That’s especially true for the Cultural Trust, which unlike most arts nonprofits relies on earned income for 80 percent or more of its revenue. During the pandemic, the Trust lost not just ticket sales, but also income from its rental properties and parking garages Downtown.

“We are finally operational, but financially we are definitely not back,” said McMahon. He said that for the first time in its 35-year history, the Trust ran an operating deficit last year, and expects to be down about $500,000 in 2022.

“We’re gonna make it … we’re a big organization, we have a lot of support [in the form of donations],” he said. “But we are certainly not out of the woods yet.”

What’s behind the drop-off at live performances?

The most obvious culprit is audience fears of COVID-19. Local museums, where attendance has bounced back in part because it’s easy for visitors to spread out, patrons of live shows must sit close by others for a couple hours at a time. But most of the city’s major arts venues are requiring proof of vaccination and face masks for all visitors, and nonprofit groups report that cooperation by patrons is high.

“I think audiences are feeling very comfortable with what we’ve done. I think they’re feeling safe,” said the PSO’s King.

Another possible reason: After not functioning in-person and indoors at all for so long, all the city’s big arts groups resumed full slates of programming within a handful of weeks this fall. “I don’t think people are up for the quantity they used to do, right now,” says Rene Conrad, executive director of the North Side’s New Hazlett Theater.

What’s more, when staying home has become a habit for many people, bringing audiences back requires more than overcoming COVID fears.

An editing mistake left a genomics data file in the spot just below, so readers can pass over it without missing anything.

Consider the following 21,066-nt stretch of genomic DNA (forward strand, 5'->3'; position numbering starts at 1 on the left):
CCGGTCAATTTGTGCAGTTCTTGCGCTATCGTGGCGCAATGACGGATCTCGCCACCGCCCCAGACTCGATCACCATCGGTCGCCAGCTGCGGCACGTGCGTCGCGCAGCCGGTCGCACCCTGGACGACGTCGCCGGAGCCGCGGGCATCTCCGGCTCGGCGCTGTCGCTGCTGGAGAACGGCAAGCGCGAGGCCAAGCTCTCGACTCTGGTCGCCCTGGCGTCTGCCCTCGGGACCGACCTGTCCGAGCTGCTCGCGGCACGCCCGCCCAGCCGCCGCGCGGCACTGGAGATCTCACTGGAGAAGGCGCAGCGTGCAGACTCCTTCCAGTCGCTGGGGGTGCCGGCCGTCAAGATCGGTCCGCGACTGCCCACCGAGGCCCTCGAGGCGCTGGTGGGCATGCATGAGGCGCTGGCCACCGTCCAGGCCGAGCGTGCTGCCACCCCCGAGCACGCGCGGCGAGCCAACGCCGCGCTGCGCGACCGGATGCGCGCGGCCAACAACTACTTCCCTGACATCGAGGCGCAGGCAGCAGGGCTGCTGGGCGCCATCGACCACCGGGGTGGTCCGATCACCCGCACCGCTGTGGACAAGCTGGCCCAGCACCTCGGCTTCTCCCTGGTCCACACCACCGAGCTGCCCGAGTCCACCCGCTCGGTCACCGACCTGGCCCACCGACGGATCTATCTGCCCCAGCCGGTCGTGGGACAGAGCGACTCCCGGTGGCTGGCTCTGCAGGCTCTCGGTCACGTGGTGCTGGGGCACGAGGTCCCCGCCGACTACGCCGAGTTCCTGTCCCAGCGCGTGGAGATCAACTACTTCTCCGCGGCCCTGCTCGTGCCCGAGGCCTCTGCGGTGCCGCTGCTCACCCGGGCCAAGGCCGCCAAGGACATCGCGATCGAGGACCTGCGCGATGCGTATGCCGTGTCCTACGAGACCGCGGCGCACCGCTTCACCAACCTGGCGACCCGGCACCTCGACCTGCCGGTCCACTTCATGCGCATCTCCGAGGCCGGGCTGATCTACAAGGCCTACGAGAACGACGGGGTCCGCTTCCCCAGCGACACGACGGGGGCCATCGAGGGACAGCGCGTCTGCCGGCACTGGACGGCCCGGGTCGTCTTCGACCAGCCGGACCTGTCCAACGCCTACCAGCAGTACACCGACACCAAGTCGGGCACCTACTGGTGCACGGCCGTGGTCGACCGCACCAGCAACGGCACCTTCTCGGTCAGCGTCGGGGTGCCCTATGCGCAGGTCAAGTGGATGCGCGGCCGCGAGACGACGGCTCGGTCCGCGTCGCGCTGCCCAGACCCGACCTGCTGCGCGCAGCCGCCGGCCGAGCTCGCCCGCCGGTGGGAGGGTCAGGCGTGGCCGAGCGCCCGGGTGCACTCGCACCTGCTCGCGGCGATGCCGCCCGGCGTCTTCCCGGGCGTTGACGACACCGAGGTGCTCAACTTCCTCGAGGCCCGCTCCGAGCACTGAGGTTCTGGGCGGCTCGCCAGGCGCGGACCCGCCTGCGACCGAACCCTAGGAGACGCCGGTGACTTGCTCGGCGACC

“It took us a while to hunker down and become couch potatoes if you will, working at home, Netflixing, streaming,” said McMahon. “We did get used to it, and now I think likewise, it’s gonna take some of us a little longer to get up off the couch and say, ‘Let’s go out!’”

There are definitely promising signs of life. McMahon said “Summer: The Donna Summer Musical,” which ran in Pittsburgh in November, was selling closer to pre-pandemic levels. A Nov. 13 performance by visiting dance troupe A.I.M. by Kyle Abraham nearly sold out the 1,300-seat Byham Theater, likely due heavily to the fact that choreographer Abraham is a Pittsburgh native.

But everyone agrees it’s going to be a long road back. McNeel compared the pandemic to the 2008 recession: The stock market crash decimated arts giving and nonprofit budgets, and City Theatre’s budget took more than a decade to recover, he said. Hence City’s decision to come back for 2021-22 with a full season, rather than shrink down and have to claw back up to size yet again.

But even McNeel said there’s much work ahead, especially as regards regrowing audiences to early-2020 levels. “I think the long-term impact of the pandemic is going to go years,” he said. “It’s going to be a multi-year recovery that we’re under.”

Moreover, adds Joseph Hall, executive director of the Kelly Strayhorn Theater, even after the coronavirus pandemic becomes an endemic, the ground rules of staging live performance have changed, perhaps permanently.

“I think that’s going to be the reality of COVID or any other pandemic that may happen, is that we have to find a way that we can live and be amongst each other in a very safe way,” he said.